I grew up on the southern edge of Croydon and my childhood home was just down the road from Kenley Common, so I’ve been visiting this beautiful greenspace ever since I can remember…
I remember a primary school trip to meet Princess Anne for some forgotten reason at Kenley House on the borders of the Common.
I remember the gliders from Kenley Aerodrome whirling in the sky above our house, and always dreaming of riding in one.
I remember proposing to ‘turn’ the aerodrome into a zoo as part of my GCSE humanities coursework (don’t ask why – I can’t remember – although I’m sure the scale model is still in my parents’ loft!).
And I remember many walks with my folks, bike rides, and afternoons building camps in the woods with friends in between.
Of course we all tend to take for granted the area where we spend our younger years, and I didn’t really appreciate Kenley Common’s beauty (as well as its historical and natural significance) until my more recent visits.
In case you don’t know the Kenley end of the borough, Kenley Common is a rather idyllic open space of meadows and woodland which surround an aerodrome that was associated with the Battle of Britain, and is in fact the most intact fighter airfield in existence from World War II. In the war around 1000 service personnel were stationed at RAF Kenley and there are a lot of historic structures still there today left over from the war years (The bunkers were great for hide and seek as a kid).
As regular readers already know, I am no historian (I took GCSE humanities, not history!) but if you are interested in military history there is a fantastic website called Kenley Revival which has a wealth of information, fascinating stories and many other resources about Kenley in WWII. There is even a newly installed heritage trail on the common itself (look out for the Spitfire shaped signs dotted around the aerodrome), as well as some downloadable WWII walking guides that you can follow at your leisure.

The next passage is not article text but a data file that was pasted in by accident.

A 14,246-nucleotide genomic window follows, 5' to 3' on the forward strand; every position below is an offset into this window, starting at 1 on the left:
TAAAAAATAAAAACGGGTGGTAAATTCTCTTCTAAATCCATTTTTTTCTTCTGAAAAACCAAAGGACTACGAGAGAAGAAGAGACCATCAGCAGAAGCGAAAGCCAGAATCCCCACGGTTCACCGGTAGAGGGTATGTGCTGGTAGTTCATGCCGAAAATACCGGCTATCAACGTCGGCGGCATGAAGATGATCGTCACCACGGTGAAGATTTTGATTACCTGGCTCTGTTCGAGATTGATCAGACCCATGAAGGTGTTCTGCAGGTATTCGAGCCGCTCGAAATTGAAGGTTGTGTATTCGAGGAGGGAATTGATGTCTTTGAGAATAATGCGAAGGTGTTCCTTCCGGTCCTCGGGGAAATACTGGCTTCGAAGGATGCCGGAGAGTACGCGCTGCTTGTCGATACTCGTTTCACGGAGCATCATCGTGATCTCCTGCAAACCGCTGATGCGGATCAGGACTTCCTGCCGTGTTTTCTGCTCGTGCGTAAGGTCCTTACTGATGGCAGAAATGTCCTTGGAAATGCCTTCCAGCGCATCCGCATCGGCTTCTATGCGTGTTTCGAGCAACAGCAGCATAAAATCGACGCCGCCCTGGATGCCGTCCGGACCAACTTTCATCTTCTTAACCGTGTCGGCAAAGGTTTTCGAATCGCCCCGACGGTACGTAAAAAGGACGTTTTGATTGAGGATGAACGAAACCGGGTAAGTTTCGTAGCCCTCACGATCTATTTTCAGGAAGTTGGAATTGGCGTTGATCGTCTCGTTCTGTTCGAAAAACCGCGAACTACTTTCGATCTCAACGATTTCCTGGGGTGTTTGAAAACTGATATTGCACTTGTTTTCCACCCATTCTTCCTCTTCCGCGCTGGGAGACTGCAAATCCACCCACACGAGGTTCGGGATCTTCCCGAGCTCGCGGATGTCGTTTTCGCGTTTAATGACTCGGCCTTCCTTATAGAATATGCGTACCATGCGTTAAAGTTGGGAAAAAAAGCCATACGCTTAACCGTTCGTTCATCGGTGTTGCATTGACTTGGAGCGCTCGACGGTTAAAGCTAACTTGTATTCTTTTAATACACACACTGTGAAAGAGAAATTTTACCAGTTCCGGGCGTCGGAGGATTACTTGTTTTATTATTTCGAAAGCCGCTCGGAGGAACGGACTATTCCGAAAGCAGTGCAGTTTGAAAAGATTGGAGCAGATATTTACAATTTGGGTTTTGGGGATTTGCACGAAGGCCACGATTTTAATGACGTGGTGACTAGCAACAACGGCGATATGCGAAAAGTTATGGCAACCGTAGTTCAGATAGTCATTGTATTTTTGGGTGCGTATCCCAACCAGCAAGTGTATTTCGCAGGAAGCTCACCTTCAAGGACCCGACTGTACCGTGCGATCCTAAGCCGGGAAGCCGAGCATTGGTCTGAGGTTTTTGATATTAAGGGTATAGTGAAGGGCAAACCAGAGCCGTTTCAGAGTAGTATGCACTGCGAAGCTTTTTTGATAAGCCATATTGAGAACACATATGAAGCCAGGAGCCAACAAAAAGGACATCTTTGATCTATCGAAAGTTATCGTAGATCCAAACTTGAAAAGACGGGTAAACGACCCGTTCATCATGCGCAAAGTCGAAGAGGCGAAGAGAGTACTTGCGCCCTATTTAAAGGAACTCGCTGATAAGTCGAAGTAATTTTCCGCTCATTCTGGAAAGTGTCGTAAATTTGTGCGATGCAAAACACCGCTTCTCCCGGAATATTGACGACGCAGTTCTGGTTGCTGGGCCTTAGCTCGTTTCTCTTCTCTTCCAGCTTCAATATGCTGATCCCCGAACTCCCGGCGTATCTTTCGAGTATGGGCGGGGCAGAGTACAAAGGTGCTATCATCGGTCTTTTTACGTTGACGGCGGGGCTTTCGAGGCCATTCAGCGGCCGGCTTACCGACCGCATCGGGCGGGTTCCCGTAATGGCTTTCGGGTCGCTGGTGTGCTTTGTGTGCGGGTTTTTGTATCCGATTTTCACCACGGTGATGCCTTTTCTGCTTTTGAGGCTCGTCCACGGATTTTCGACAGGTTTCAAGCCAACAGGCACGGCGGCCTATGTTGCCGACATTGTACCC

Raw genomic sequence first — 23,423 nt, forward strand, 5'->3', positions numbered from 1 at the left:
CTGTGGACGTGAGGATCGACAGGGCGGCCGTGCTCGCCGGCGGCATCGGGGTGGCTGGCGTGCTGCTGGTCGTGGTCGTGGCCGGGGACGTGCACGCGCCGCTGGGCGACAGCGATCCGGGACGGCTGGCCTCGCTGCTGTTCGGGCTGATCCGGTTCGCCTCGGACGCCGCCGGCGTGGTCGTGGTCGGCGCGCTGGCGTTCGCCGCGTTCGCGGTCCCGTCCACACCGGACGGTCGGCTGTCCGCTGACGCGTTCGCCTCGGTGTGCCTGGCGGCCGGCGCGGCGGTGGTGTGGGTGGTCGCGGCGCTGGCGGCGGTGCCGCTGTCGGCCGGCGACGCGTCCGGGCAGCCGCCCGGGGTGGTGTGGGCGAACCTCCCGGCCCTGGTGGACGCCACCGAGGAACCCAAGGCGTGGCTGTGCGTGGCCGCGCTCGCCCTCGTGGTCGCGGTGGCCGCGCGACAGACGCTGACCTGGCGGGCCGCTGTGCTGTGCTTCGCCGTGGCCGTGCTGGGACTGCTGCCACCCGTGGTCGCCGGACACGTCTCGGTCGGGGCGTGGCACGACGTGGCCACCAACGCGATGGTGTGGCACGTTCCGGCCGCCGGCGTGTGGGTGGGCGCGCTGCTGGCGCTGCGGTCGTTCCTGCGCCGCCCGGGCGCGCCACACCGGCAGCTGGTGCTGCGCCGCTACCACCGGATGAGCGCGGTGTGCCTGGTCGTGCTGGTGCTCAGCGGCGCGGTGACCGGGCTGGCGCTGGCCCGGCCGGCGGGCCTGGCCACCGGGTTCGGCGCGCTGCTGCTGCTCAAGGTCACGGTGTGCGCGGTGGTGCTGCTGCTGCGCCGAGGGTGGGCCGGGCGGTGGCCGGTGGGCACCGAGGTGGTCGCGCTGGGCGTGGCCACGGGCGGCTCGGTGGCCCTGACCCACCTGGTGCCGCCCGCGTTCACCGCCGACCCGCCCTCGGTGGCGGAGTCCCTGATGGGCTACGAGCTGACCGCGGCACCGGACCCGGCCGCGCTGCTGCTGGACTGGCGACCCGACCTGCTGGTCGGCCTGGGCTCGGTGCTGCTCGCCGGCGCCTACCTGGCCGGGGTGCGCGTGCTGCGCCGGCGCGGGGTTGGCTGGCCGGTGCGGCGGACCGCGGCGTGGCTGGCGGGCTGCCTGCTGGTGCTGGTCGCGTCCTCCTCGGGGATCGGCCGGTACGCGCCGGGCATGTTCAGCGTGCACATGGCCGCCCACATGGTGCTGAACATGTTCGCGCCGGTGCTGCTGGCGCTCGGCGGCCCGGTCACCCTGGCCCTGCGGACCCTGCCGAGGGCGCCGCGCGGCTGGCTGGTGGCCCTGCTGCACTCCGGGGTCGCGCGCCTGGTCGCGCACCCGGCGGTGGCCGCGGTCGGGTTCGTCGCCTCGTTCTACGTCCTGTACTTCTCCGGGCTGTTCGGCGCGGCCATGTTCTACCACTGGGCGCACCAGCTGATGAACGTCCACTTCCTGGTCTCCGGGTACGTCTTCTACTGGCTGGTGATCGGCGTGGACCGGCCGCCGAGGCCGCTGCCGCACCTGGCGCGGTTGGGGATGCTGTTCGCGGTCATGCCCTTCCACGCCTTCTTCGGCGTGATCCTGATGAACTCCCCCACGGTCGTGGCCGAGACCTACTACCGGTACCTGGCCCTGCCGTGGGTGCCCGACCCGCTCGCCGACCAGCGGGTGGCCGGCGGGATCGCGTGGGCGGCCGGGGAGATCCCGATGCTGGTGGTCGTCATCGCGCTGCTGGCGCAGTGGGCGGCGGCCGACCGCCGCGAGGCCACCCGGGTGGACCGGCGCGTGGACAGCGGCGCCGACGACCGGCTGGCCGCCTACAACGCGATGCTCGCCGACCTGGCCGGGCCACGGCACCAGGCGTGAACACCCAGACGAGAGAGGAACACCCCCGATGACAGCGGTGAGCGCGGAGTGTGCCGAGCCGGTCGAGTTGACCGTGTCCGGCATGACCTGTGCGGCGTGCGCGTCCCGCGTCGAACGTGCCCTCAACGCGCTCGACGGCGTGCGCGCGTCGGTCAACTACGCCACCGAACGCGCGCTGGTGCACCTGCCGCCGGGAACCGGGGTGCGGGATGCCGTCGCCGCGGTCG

Today the airfield is owned by the Ministry of Defence and is still used for glider training, so enter the airfield at your peril. Having said that, if you’re visiting on the weekend, you’ll find a lot of children learning to ride their bikes on the nice flat expanse of tarmac! Don’t tell the MOD…
Kenley Common isn’t just for history buffs as there is nature aplenty, from sheep and cows grazing in the meadows (I remember a particularly bolshy sheep headbutting the wheel of my bike in my teens) to birds, butterflies and rare wild flowers.
A couple of years ago I went on a guided orchid walk organised by Croydon Natural History & Scientific Society on the Common (yes orchids, you heard right). It was the first time I had come face to face with an orchid in the wild, or even knew that was a possibility. They are delightfully delicate (and definitely not to be confused with the house plant variety you can buy in your local garden centre).
The walk introduced me to the breadth of flora and fauna on Kenley Common, and I have been back many times since to enjoy this breath of fresh air at the bottom border of our borough. Kenley Revival also has some lovely self-guided nature trail maps to download if you don’t just want to wander aimlessly, like I do.
There are many access points to Kenley Common, but I’d suggest either entering from Hayes Lane (CR8 5EP) on the aerodrome side, or via Hilltop Road (CR3 0DD) or New Barn Lane (CR3 0EX) to start with the meadows and woodland. The Hilltop Road and New Barn Lane side is about 10-15 minutes walk from both Kenley and Whyteleafe Stations.
All images by the Croydonist except the Spitfire photo.
Posted by Julia